Females are said to be more likely to be abused by a family member, three to four times more likely than boys to be victims of sexual abuse and abuse with girls tends to start earlier and last longer, whereas boys typically experience trauma in one event. It’s also stated that 70-90% of system-involved girls have a history of victimization (emotional, physical, and/or sexual abuse). 

In male trauma statistics, 77% of boys are said to be exposed to violence, 88% experienced a stressful event in the past year, 76% witnessed violence, 21% were victims of physical assault, 8.5% were victims of physical abuse and 3.4 were victims of sexual assault. Minority males are reportedly at a greater risk for violence, incarceration, poverty and have lower rates of high school completion.  

When serving youth who have been through trauma, Rothschild said it’s important for authority figures including parents, staff members in juvenile treatment programs and other adult influences to be on the same page regarding behavior intervention actions and assisting in positive behavior modification to ensure consistency. 

Behavior interventions include verbal reminders, coaching, temporary privilege restrictions to overcome undesirable behavior in youth such as swearing, disrespectful body language and other negative behaviors. 

Juvenile staff members also utilize client assistance plans which include a discussion with documented prompts following an incident exploring with the client/juvenile what led to a specific behavior, why a behavior occured, values and beliefs, alternatives, and cooperatively developing a plan to move forward in a positive manner. Juvenile service providers can also utilize temporary privilege and community restrictions to help curb repeated unsafe or undesirable behaviors.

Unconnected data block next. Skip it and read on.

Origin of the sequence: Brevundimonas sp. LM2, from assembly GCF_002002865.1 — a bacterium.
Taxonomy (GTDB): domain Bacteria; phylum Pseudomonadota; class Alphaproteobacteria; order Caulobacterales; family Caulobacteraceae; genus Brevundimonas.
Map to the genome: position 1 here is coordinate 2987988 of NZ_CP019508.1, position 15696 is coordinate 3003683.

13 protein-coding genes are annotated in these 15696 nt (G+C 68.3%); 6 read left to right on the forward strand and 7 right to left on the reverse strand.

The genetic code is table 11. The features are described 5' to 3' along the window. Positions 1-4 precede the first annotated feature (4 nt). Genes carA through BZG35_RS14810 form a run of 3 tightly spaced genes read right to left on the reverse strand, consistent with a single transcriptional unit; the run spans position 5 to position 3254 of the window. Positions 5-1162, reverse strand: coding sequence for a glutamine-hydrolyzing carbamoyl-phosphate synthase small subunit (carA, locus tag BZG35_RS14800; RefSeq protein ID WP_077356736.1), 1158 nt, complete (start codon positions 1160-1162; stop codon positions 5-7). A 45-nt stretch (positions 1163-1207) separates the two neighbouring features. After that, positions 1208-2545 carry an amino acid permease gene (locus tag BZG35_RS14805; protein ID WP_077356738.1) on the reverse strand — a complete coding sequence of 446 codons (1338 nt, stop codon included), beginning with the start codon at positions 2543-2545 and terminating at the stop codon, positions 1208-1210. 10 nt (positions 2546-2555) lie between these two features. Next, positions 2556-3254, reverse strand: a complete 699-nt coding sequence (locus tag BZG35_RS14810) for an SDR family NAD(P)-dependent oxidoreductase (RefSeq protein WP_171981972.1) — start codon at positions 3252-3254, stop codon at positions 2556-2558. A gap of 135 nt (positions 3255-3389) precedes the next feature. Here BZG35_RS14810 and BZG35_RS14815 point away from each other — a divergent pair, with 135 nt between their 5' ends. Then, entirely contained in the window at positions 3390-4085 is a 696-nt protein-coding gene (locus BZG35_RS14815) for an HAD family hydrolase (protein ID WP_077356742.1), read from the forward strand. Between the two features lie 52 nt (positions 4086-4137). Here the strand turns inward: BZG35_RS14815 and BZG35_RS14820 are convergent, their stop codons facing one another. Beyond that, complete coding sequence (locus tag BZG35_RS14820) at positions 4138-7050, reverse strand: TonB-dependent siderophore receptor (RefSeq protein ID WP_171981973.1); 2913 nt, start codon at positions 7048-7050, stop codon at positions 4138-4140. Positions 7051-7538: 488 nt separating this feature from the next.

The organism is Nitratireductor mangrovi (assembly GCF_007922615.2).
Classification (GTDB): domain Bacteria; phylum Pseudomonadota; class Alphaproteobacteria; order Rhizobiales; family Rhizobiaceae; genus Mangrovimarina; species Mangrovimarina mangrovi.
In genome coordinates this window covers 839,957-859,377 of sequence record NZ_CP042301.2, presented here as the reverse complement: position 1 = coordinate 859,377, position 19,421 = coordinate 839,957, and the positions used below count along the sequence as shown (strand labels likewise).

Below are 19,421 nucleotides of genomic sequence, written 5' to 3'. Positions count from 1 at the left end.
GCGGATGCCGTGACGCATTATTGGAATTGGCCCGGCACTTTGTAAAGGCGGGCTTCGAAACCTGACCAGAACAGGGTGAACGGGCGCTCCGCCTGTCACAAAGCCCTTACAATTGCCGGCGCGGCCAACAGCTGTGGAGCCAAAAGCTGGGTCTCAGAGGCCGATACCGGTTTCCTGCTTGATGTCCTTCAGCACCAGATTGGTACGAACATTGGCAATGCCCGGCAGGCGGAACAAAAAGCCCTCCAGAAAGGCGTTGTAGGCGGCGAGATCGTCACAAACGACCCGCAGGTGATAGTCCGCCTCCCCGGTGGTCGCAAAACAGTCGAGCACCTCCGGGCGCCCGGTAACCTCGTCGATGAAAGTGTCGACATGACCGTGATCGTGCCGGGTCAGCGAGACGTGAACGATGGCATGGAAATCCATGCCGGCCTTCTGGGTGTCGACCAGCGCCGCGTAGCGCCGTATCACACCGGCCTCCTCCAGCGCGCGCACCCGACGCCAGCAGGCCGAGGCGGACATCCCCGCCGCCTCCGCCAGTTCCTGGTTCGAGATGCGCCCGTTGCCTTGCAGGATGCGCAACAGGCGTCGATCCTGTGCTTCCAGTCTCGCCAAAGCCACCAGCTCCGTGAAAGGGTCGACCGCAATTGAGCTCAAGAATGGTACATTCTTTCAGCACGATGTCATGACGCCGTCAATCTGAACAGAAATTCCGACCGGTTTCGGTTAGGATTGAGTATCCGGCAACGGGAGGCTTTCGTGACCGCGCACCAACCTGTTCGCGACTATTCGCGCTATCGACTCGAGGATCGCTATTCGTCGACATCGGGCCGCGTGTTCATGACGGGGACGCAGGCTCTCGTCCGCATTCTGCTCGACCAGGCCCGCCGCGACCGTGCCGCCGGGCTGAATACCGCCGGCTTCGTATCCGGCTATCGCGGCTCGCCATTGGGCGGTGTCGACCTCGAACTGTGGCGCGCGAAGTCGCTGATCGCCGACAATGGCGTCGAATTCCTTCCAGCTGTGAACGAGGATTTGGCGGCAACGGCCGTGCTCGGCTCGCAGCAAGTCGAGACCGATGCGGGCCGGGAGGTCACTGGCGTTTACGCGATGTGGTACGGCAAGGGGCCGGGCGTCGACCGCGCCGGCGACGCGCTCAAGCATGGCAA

Rothschild said that there are many different signs that a juvenile is in a trauma-related coping mode, including a neglect of reasonable hygiene practices. She said sometimes the best way to respond to a juvenile who is acting out of character is to just ask, “What’s going on? How can I support you right now?”

Discussions and interviews with juveniles to gain a sense of what the juvenile needs to feel safe and other motivational interviewing techniques also contribute to a client-centered model of healing. Motivational interviewing communication skills include asking open-ended questions, using affirmations, reflections and summarizations. 

Open-ended questions include asking questions that generally cannot be answered with a yes or no and frames a question in a way that invites others to tell their story. Affirmations help juveniles and clients believe in themselves by recognizing their strengths and acknowledging behaviors that lead in the direction of positive change. 

At the end of the training, Humboldt County Juvenile Services Director Pauline Salla said that one of her biggest takeaways from the training was that female juveniles are more effective in group settings and meetings if they are in an all-girl group, rather than a co-ed group. 

Rothschild said that many times when boys and girls are in mixed groups or environments, actions are many times heavily weighted on gaining the attention or forming relationships with participants of the opposite sex, creating problems of drama and competitiveness between the other girls and taking the focus away from program participation and healing.